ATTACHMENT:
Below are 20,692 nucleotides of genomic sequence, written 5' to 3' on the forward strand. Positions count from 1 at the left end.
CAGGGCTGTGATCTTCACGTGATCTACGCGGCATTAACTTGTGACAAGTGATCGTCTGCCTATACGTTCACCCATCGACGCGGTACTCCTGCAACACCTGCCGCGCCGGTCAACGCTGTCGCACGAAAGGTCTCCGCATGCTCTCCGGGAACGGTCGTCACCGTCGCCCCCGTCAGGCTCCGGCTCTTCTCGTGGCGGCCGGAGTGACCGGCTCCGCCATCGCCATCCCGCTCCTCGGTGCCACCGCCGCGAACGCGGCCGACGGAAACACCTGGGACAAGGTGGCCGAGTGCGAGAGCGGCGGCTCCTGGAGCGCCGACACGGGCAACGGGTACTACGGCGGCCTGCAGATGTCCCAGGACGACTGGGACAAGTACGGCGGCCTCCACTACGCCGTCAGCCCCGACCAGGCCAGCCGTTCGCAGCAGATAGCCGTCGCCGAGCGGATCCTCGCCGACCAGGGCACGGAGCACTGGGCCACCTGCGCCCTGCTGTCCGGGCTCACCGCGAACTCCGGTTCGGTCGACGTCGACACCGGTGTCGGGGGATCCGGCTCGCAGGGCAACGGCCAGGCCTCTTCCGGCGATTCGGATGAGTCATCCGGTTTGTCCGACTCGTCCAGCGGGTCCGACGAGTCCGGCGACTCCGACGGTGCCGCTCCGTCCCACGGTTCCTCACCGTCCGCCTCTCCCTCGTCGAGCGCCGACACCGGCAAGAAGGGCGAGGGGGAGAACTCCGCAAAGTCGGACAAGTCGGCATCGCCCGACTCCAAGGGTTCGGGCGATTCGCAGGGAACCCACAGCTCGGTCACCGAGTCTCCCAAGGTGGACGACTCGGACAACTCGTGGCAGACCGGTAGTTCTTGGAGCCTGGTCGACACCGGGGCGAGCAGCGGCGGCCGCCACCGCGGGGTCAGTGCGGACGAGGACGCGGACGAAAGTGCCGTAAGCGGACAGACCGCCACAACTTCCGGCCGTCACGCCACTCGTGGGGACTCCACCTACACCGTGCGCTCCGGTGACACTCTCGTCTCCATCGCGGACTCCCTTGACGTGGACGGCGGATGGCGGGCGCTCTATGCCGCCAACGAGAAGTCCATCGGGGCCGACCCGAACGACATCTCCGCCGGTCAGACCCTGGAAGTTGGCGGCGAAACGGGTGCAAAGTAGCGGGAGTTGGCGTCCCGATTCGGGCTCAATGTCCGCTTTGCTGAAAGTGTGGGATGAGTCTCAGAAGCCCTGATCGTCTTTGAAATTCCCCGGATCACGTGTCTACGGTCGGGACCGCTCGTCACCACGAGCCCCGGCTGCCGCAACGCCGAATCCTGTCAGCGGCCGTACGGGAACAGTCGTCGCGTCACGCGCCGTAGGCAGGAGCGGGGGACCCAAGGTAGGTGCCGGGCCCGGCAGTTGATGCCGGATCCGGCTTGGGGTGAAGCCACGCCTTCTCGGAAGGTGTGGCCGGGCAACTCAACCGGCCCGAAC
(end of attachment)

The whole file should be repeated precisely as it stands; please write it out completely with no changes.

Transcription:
Below are 20,692 nucleotides of genomic sequence, written 5' to 3' on the forward strand. Positions count from 1 at the left end.
CAGGGCTGTGATCTTCACGTGATCTACGCGGCATTAACTTGTGACAAGTGATCGTCTGCCTATACGTTCACCCATCGACGCGGTACTCCTGCAACACCTGCCGCGCCGGTCAACGCTGTCGCACGAAAGGTCTCCGCATGCTCTCCGGGAACGGTCGTCACCGTCGCCCCCGTCAGGCTCCGGCTCTTCTCGTGGCGGCCGGAGTGACCGGCTCCGCCATCGCCATCCCGCTCCTCGGTGCCACCGCCGCGAACGCGGCCGACGGAAACACCTGGGACAAGGTGGCCGAGTGCGAGAGCGGCGGCTCCTGGAGCGCCGACACGGGCAACGGGTACTACGGCGGCCTGCAGATGTCCCAGGACGACTGGGACAAGTACGGCGGCCTCCACTACGCCGTCAGCCCCGACCAGGCCAGCCGTTCGCAGCAGATAGCCGTCGCCGAGCGGATCCTCGCCGACCAGGGCACGGAGCACTGGGCCACCTGCGCCCTGCTGTCCGGGCTCACCGCGAACTCCGGTTCGGTCGACGTCGACACCGGTGTCGGGGGATCCGGCTCGCAGGGCAACGGCCAGGCCTCTTCCGGCGATTCGGATGAGTCATCCGGTTTGTCCGACTCGTCCAGCGGGTCCGACGAGTCCGGCGACTCCGACGGTGCCGCTCCGTCCCACGGTTCCTCACCGTCCGCCTCTCCCTCGTCGAGCGCCGACACCGGCAAGAAGGGCGAGGGGGAGAACTCCGCAAAGTCGGACAAGTCGGCATCGCCCGACTCCAAGGGTTCGGGCGATTCGCAGGGAACCCACAGCTCGGTCACCGAGTCTCCCAAGGTGGACGACTCGGACAACTCGTGGCAGACCGGTAGTTCTTGGAGCCTGGTCGACACCGGGGCGAGCAGCGGCGGCCGCCACCGCGGGGTCAGTGCGGACGAGGACGCGGACGAAAGTGCCGTAAGCGGACAGACCGCCACAACTTCCGGCCGTCACGCCACTCGTGGGGACTCCACCTACACCGTGCGCTCCGGTGACACTCTCGTCTCCATCGCGGACTCCCTTGACGTGGACGGCGGATGGCGGGCGCTCTATGCCGCCAACGAGAAGTCCATCGGGGCCGACCCGAACGACATCTCCGCCGGTCAGACCCTGGAAGTTGGCGGCGAAACGGGTGCAAAGTAGCGGGAGTTGGCGTCCCGATTCGGGCTCAATGTCCGCTTTGCTGAAAGTGTGGGATGAGTCTCAGAAGCCCTGATCGTCTTTGAAATTCCCCGGATCACGTGTCTACGGTCGGGACCGCTCGTCACCACGAGCCCCGGCTGCCGCAACGCCGAATCCTGTCAGCGGCCGTACGGGAACAGTCGTCGCGTCACGCGCCGTAGGCAGGAGCGGGGGACCCAAGGTAGGTGCCGGGCCCGGCAGTTGATGCCGGATCCGGCTTGGGGTGAAGCCACGCCTTCTCGGAAGGTGTGGCCGGGCAACTCAACCGGCCCGAAC